Aim: To clarify the effect of maternal age on obstetrical complications through a cohort and case-cohort study.
Methods: We studied 242 715 births at 125 centers of a perinatal network in Japan from 2001 through 2005 as a base cohort. Women with single pregnancies who delivered after 22 weeks of gestation were included in the study. Six classes of maternal age were selected: <20; 20-24; 25-29; 30-34; 35-39; and ≥40 years. The cohort study was used to investigate whether age is related to obstetrical complications. By random selection 3749 births were determined as a subcohort. Risk ratio (RR) was determined using multivariate analysis in the case-cohort study.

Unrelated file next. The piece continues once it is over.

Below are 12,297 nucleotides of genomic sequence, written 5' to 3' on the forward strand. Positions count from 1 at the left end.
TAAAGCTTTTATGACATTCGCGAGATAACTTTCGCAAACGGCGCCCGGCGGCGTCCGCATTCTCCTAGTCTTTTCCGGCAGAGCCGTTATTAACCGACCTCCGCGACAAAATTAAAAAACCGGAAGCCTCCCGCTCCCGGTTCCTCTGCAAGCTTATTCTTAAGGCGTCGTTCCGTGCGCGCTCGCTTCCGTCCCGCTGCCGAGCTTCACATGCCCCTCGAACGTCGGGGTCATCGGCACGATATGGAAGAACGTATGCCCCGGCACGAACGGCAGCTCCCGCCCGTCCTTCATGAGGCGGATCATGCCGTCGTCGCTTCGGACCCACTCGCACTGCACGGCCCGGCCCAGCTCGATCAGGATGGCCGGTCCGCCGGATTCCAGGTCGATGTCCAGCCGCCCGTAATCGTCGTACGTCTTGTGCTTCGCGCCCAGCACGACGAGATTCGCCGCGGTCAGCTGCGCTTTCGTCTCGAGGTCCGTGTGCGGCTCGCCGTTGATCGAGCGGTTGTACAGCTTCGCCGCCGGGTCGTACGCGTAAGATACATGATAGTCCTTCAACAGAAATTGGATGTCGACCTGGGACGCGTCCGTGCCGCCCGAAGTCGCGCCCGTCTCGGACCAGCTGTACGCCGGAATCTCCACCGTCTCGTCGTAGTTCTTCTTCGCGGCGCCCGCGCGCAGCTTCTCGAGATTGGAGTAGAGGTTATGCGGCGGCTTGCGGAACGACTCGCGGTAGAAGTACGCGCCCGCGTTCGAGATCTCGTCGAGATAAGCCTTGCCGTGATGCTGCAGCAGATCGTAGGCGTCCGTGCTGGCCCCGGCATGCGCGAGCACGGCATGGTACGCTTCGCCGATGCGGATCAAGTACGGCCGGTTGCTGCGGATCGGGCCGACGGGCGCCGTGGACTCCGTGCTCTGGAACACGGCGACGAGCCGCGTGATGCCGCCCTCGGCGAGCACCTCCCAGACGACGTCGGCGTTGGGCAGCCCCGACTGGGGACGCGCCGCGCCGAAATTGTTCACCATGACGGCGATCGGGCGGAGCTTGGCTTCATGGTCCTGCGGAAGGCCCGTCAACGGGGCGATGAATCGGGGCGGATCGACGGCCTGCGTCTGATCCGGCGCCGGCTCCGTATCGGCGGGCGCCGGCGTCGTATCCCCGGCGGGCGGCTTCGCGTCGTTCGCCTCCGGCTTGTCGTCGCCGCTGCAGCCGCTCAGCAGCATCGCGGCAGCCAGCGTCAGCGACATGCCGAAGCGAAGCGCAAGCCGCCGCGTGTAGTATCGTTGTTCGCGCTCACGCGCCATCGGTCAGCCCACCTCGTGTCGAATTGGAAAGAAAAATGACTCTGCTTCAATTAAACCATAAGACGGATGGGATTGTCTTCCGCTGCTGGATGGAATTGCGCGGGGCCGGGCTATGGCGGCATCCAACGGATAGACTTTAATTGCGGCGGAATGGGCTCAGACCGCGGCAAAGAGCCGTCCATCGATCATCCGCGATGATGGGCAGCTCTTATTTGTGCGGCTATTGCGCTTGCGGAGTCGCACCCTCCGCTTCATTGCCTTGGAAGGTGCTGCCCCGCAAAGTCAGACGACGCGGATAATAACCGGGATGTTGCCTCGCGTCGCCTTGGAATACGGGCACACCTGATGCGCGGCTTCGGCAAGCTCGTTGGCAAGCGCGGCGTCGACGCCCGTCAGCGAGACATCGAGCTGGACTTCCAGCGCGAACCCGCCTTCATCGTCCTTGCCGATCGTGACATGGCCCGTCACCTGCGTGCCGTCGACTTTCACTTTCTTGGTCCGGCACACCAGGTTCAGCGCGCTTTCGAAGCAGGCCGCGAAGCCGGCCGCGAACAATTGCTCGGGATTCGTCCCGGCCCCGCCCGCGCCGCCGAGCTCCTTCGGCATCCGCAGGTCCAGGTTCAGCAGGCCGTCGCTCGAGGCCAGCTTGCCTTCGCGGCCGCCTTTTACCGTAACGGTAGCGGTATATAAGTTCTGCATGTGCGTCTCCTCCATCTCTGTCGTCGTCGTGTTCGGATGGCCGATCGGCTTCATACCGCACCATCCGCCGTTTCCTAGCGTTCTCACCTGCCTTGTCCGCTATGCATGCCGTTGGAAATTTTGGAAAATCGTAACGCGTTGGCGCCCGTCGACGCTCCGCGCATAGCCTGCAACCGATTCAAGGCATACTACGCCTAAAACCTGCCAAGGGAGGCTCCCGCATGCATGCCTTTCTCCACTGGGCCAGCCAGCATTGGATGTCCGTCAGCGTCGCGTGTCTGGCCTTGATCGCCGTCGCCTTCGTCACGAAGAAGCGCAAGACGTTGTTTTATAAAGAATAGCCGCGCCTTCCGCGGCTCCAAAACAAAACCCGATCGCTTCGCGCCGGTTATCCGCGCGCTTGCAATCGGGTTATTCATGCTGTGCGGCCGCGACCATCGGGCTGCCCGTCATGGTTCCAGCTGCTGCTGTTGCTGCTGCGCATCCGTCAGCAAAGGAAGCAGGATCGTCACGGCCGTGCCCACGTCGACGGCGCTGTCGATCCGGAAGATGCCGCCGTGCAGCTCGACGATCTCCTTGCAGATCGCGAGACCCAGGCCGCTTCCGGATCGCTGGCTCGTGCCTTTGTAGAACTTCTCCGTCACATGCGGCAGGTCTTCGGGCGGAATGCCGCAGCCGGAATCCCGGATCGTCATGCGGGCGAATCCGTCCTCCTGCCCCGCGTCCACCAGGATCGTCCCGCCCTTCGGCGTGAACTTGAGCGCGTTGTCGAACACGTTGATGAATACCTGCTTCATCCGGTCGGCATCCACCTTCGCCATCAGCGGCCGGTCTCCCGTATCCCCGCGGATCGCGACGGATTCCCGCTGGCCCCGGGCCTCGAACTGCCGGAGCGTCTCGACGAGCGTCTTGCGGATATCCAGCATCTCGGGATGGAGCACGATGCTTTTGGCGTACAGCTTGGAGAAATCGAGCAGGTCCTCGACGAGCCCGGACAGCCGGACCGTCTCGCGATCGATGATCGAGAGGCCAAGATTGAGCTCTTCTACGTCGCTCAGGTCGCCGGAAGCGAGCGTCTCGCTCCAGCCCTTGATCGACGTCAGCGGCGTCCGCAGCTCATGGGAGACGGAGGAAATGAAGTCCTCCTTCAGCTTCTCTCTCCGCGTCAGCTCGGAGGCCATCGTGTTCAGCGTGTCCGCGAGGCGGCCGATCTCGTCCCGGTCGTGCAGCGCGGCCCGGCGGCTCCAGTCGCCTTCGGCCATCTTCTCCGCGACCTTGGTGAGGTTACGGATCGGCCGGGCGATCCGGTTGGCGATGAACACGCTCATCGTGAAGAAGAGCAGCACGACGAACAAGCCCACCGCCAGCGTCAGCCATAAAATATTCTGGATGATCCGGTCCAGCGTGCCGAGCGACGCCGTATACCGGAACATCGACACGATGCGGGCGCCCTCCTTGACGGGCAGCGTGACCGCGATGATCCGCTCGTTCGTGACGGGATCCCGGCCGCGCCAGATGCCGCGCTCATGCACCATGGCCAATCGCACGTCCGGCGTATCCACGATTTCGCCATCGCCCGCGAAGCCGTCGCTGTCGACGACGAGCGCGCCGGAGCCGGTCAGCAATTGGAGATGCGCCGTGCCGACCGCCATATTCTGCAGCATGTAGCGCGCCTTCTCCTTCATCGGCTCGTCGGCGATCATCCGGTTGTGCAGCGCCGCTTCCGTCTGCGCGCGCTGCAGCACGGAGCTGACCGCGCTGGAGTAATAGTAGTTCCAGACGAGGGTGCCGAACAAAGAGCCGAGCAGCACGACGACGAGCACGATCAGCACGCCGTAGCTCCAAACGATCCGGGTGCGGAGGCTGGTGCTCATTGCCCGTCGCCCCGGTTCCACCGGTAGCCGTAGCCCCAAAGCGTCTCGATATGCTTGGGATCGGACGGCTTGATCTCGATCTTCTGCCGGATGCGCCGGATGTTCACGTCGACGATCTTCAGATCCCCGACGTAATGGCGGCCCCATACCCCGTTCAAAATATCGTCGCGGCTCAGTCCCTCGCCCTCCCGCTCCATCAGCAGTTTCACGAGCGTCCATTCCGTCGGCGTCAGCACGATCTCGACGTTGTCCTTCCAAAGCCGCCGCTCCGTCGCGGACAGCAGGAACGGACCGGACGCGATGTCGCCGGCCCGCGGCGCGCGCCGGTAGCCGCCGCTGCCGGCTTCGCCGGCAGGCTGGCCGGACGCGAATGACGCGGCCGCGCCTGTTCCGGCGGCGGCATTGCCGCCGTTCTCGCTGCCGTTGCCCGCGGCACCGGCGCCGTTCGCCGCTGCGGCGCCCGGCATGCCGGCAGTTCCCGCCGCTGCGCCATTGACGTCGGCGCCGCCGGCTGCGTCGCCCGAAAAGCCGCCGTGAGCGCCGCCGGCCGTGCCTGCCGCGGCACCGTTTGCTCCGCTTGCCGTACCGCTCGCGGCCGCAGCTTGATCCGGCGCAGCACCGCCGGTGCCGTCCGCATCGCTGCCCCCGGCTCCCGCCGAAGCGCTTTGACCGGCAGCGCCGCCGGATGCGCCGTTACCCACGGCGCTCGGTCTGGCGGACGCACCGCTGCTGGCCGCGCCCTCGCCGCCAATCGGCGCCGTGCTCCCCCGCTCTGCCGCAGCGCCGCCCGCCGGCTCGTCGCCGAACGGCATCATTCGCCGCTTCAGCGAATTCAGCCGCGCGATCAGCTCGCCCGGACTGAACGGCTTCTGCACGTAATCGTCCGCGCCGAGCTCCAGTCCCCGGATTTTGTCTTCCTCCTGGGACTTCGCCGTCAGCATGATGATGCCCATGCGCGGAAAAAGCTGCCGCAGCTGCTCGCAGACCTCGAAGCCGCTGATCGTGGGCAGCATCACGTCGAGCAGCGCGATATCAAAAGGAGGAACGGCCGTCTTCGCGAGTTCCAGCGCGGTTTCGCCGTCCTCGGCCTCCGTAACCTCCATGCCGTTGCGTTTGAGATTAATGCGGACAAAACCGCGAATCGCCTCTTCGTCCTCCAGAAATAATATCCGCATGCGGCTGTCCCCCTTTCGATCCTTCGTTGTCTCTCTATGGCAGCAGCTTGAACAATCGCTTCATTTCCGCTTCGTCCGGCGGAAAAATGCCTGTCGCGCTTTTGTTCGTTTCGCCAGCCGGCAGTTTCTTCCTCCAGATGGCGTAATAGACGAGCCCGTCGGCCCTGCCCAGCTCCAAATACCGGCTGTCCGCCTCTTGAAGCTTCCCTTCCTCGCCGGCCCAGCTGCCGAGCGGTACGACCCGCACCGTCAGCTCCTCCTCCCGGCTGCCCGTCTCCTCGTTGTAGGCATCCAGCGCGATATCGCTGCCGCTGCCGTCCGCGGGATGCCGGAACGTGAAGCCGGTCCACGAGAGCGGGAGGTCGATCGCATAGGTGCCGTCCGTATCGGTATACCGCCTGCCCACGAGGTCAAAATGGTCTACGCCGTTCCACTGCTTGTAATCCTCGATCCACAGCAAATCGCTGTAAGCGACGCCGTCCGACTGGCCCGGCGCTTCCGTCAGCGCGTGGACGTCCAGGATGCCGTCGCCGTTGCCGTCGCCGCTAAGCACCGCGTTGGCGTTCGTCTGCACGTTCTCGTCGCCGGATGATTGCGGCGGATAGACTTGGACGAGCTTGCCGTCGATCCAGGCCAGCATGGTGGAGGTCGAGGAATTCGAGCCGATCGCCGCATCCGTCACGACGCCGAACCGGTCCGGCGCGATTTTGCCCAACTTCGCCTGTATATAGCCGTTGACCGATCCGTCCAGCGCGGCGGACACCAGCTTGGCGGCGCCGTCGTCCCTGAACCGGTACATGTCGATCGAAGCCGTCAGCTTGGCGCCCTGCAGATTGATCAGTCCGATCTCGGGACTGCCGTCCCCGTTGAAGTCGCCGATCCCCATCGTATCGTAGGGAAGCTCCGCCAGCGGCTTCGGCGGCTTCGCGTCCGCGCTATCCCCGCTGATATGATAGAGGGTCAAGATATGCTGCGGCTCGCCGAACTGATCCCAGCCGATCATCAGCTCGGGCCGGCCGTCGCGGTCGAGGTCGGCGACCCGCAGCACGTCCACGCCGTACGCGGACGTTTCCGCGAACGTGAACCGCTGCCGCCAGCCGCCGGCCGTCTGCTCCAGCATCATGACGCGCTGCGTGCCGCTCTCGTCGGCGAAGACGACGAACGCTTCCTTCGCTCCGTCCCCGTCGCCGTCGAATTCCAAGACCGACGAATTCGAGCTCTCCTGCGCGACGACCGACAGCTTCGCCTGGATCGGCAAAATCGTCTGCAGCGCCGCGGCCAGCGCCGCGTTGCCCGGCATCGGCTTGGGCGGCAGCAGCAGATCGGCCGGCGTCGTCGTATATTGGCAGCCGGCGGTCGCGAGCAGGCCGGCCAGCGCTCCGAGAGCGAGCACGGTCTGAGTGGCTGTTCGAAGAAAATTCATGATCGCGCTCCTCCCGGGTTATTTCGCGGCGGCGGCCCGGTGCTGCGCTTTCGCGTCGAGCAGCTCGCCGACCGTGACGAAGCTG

Results: The incidence proportion (per 100 births) of pregnancy-induced hypertension, cervical insufficiency, placenta previa, and placental abruption increased with age, whereas the incidence proportion of preterm labor and chorioamnionitis were higher at younger maternal age. The RR of women in the age groups 35-39 years and ≥40 years (with the reference of 1.0 for women in the age group of 20-34 years) were determined: pregnancy-induced hypertension, 1.66, 2.55; placenta previa, 1.76, 2.19; and placental abruption, 1.18, 1.5. The RR of preterm labor for women in the age group of <20 years was 1.78.
Conclusion: The effect of maternal age differs for each obstetrical complication, and thus, it is important to understand these differences for management of individual pregnant patients.
© 2011 The Authors. Journal of Obstetrics and Gynaecology Research © 2011 Japan Society of Obstetrics and Gynecology.